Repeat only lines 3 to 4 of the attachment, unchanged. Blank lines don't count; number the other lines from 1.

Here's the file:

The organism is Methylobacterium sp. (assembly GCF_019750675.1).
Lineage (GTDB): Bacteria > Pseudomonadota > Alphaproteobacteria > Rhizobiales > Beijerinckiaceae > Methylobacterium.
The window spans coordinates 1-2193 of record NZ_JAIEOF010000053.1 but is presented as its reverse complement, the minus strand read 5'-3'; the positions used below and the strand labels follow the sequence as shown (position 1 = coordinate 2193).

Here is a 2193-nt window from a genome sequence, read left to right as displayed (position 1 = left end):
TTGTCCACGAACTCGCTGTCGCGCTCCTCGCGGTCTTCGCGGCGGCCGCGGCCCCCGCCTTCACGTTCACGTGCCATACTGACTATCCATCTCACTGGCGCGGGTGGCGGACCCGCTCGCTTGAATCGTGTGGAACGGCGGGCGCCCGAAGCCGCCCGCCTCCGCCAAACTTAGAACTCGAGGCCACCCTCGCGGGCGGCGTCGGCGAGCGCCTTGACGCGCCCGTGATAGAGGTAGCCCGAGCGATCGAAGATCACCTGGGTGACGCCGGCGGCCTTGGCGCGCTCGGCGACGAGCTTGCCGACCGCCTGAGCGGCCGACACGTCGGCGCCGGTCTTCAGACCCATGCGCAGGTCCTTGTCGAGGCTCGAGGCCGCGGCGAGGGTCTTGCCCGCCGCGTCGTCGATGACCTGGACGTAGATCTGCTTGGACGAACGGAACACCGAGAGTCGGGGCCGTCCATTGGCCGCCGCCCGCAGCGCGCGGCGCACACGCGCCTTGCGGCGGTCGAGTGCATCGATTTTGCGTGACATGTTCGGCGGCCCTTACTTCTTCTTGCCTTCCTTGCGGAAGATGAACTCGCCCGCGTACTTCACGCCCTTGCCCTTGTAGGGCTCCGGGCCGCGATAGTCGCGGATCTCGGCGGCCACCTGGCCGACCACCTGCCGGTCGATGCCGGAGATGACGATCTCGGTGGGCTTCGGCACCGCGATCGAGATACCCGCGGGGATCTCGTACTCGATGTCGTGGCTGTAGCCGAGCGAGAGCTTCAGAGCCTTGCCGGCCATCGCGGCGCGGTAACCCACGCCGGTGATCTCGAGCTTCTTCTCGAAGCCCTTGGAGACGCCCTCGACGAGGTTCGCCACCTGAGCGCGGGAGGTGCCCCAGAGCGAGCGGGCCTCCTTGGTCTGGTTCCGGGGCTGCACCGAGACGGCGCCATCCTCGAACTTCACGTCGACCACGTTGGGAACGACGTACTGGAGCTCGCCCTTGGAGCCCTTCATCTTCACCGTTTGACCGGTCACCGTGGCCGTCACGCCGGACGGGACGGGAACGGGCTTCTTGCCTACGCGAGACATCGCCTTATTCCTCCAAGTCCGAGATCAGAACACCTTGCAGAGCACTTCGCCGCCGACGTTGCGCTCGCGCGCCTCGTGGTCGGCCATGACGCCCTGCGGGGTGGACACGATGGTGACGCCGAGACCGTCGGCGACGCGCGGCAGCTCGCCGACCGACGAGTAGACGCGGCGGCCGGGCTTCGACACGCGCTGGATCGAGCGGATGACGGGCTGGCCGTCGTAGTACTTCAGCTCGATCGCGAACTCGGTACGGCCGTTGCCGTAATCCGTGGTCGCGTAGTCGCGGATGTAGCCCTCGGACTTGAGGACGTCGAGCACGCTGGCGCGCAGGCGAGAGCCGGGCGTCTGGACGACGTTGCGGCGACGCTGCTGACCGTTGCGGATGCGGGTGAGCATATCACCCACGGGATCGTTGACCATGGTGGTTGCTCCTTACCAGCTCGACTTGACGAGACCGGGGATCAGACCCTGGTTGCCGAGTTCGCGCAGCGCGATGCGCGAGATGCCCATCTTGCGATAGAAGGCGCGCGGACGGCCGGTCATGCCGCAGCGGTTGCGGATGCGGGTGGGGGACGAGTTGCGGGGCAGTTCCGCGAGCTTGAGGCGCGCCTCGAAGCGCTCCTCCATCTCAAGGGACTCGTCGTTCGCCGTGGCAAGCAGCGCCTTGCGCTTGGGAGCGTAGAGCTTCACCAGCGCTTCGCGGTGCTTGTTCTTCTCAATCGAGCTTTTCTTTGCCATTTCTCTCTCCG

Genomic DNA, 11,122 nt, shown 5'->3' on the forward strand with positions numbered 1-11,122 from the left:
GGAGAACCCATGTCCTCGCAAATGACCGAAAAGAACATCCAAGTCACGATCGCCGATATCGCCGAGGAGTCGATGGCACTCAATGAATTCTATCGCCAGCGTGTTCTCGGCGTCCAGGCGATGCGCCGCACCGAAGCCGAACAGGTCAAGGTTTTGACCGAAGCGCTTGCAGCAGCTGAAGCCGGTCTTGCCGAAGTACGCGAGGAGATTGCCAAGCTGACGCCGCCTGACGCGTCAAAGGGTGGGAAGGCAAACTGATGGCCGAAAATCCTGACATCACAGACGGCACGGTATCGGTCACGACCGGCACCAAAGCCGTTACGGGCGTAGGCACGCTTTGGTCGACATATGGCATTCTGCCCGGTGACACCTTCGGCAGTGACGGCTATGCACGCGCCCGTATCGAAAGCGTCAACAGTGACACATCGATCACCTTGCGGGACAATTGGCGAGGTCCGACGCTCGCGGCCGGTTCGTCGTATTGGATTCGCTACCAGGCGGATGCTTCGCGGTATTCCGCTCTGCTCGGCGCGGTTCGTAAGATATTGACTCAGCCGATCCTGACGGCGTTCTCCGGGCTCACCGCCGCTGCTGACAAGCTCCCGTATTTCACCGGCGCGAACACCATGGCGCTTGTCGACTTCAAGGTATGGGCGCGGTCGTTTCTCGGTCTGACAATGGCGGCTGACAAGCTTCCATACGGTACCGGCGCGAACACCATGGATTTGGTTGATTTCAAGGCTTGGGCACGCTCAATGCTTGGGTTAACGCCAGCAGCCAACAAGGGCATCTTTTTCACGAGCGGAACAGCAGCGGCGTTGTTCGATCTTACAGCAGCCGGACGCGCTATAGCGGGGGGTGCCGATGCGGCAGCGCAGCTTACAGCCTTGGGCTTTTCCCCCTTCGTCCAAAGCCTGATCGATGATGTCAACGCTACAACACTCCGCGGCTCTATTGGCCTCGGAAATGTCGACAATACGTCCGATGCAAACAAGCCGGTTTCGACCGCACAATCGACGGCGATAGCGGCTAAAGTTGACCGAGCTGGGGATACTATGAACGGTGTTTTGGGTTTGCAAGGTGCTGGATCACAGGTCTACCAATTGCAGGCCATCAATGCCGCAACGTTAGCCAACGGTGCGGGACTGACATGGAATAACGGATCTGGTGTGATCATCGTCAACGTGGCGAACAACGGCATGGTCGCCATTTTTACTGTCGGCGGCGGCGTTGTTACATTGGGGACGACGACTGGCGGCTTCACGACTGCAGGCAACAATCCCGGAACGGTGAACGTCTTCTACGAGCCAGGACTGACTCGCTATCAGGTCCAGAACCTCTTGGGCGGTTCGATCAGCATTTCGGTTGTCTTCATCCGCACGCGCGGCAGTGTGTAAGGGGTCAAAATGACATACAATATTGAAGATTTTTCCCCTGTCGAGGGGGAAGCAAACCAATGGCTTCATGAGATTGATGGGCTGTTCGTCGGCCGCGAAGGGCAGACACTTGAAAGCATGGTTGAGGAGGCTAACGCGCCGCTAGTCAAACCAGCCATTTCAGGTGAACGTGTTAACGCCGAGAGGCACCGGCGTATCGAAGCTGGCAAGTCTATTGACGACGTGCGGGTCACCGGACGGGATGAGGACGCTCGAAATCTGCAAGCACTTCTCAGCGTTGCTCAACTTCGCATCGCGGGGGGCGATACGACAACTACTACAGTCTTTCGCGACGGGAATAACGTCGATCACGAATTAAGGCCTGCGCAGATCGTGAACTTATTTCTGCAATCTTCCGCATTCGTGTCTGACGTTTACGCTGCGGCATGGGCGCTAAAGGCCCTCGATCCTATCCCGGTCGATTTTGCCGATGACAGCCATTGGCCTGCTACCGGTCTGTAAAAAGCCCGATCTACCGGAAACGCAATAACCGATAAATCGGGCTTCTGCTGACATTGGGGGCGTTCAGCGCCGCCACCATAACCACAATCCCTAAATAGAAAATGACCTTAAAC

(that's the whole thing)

The window spans coordinates 1-2193 of record NZ_JAIEOF010000053.1 but is presented as its reverse complement, the minus strand read 5'-3'; the positions used below and the strand labels follow the sequence as shown (position 1 = coordinate 2193).

Here is a 2193-nt window from a genome sequence, read left to right as displayed (position 1 = left end):